StrokeA stroke is an interruption of the blood supply to part of the brain caused by either a blood clot (ischemic) or bleeding (hemorrhagic). Symptoms of a stroke may include weakness, numbness, double vision or vision loss, confusion, vertigo, difficulty speaking, or understanding speech. A physical exam, imaging tests, neurological exam, and blood tests may be used to diagnose a stroke. Treatment may include administration of clot-busting drugs, supportive care, and in some instances, neurosurgery. The risk of stroke can be reduced by controlling high blood pressure, high cholesterol, diabetes, and stopping smoking.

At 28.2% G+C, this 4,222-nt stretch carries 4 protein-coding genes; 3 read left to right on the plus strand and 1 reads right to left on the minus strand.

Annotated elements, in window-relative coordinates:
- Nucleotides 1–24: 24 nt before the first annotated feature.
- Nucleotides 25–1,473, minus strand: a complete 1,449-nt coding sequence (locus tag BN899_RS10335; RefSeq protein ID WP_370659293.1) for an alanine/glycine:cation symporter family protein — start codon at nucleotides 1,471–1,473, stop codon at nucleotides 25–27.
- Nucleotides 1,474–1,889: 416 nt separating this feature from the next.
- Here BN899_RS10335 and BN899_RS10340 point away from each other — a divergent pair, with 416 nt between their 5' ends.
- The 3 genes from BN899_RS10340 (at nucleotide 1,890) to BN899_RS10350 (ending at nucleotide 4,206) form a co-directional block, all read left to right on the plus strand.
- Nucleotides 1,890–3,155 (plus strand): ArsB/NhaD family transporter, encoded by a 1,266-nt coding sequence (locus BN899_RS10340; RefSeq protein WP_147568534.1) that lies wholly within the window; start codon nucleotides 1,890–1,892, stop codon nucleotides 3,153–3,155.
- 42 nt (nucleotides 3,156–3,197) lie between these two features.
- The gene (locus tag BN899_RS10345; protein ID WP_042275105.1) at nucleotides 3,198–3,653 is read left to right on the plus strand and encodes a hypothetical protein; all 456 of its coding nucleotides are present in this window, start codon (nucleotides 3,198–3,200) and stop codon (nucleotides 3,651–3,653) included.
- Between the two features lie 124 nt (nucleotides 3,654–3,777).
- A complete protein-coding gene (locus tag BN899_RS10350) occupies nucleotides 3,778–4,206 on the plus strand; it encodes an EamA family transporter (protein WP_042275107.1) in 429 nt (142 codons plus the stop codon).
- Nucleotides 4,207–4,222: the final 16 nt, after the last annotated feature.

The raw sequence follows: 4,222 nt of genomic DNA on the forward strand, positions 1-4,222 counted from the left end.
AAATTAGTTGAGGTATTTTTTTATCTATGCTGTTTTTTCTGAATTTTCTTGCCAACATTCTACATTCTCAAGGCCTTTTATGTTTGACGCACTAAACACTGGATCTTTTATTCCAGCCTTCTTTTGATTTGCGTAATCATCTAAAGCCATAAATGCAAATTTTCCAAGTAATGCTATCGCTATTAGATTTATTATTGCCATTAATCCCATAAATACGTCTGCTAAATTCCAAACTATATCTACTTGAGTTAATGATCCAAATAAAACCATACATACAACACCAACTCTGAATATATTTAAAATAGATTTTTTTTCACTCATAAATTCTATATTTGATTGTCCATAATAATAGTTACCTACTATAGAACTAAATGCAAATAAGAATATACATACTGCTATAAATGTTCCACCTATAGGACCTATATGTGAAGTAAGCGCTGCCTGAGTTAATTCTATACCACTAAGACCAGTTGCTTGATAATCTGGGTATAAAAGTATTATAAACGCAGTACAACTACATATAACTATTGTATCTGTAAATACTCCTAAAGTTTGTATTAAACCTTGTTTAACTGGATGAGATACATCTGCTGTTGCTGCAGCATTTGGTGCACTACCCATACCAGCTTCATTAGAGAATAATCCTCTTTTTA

Stroke vs Aneurysm (Differences and Similarities)A stroke or "brain attack" is caused because blood flow to an area of the brain has been cut off by a blood clot or by a weakened or damaged blood vessel (for example, head trauma). The damaged area of the brain dies, which results in loss of function like speech capabilities, muscle movement, or muscles of an extremity like an arm or leg is reduced or lost completely. An aneurysm is a weakness in an artery wall. This weakness in the wall causes the artery to widen or balloon out, and then they rupture or break open.